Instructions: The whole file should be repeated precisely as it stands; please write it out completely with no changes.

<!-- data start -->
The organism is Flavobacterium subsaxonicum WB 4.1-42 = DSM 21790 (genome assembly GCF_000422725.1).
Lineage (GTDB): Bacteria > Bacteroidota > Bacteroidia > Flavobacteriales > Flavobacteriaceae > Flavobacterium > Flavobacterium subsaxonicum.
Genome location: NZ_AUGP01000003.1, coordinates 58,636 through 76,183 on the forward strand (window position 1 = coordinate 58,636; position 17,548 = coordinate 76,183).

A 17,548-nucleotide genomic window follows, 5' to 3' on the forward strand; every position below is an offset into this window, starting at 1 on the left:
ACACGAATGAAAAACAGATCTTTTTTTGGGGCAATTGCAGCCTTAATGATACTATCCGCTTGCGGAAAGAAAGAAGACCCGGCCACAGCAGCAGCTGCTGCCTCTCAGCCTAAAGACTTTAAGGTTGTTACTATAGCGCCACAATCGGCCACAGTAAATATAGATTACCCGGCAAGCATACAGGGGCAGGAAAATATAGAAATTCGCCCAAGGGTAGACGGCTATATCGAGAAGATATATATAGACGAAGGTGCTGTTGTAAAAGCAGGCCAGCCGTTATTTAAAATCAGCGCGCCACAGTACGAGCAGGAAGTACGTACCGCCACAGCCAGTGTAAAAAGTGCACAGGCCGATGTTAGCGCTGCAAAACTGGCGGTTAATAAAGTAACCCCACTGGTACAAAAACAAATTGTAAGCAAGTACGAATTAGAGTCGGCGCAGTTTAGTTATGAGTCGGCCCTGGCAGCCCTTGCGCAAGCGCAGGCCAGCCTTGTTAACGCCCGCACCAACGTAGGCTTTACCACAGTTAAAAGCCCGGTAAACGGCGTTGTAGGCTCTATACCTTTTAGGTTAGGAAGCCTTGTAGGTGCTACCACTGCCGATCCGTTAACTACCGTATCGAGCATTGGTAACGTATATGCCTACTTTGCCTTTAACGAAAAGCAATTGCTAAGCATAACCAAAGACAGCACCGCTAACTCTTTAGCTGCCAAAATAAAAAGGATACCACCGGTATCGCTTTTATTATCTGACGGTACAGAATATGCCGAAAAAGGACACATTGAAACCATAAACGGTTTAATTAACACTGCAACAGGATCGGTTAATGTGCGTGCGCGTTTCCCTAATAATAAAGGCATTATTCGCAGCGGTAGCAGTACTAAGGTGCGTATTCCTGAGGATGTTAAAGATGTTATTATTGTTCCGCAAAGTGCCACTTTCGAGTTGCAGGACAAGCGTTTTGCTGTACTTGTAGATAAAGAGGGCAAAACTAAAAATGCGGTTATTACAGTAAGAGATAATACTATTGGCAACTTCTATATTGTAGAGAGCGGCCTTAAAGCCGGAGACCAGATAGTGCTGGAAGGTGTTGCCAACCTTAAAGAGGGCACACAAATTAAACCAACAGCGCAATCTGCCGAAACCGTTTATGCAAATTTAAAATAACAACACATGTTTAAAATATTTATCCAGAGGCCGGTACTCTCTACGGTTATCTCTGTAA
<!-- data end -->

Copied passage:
The organism is Flavobacterium subsaxonicum WB 4.1-42 = DSM 21790 (genome assembly GCF_000422725.1).
Lineage (GTDB): Bacteria > Bacteroidota > Bacteroidia > Flavobacteriales > Flavobacteriaceae > Flavobacterium > Flavobacterium subsaxonicum.
Genome location: NZ_AUGP01000003.1, coordinates 58,636 through 76,183 on the forward strand (window position 1 = coordinate 58,636; position 17,548 = coordinate 76,183).

A 17,548-nucleotide genomic window follows, 5' to 3' on the forward strand; every position below is an offset into this window, starting at 1 on the left:
ACACGAATGAAAAACAGATCTTTTTTTGGGGCAATTGCAGCCTTAATGATACTATCCGCTTGCGGAAAGAAAGAAGACCCGGCCACAGCAGCAGCTGCTGCCTCTCAGCCTAAAGACTTTAAGGTTGTTACTATAGCGCCACAATCGGCCACAGTAAATATAGATTACCCGGCAAGCATACAGGGGCAGGAAAATATAGAAATTCGCCCAAGGGTAGACGGCTATATCGAGAAGATATATATAGACGAAGGTGCTGTTGTAAAAGCAGGCCAGCCGTTATTTAAAATCAGCGCGCCACAGTACGAGCAGGAAGTACGTACCGCCACAGCCAGTGTAAAAAGTGCACAGGCCGATGTTAGCGCTGCAAAACTGGCGGTTAATAAAGTAACCCCACTGGTACAAAAACAAATTGTAAGCAAGTACGAATTAGAGTCGGCGCAGTTTAGTTATGAGTCGGCCCTGGCAGCCCTTGCGCAAGCGCAGGCCAGCCTTGTTAACGCCCGCACCAACGTAGGCTTTACCACAGTTAAAAGCCCGGTAAACGGCGTTGTAGGCTCTATACCTTTTAGGTTAGGAAGCCTTGTAGGTGCTACCACTGCCGATCCGTTAACTACCGTATCGAGCATTGGTAACGTATATGCCTACTTTGCCTTTAACGAAAAGCAATTGCTAAGCATAACCAAAGACAGCACCGCTAACTCTTTAGCTGCCAAAATAAAAAGGATACCACCGGTATCGCTTTTATTATCTGACGGTACAGAATATGCCGAAAAAGGACACATTGAAACCATAAACGGTTTAATTAACACTGCAACAGGATCGGTTAATGTGCGTGCGCGTTTCCCTAATAATAAAGGCATTATTCGCAGCGGTAGCAGTACTAAGGTGCGTATTCCTGAGGATGTTAAAGATGTTATTATTGTTCCGCAAAGTGCCACTTTCGAGTTGCAGGACAAGCGTTTTGCTGTACTTGTAGATAAAGAGGGCAAAACTAAAAATGCGGTTATTACAGTAAGAGATAATACTATTGGCAACTTCTATATTGTAGAGAGCGGCCTTAAAGCCGGAGACCAGATAGTGCTGGAAGGTGTTGCCAACCTTAAAGAGGGCACACAAATTAAACCAACAGCGCAATCTGCCGAAACCGTTTATGCAAATTTAAAATAACAACACATGTTTAAAATATTTATCCAGAGGCCGGTACTCTCTACGGTTATCTCTGTAA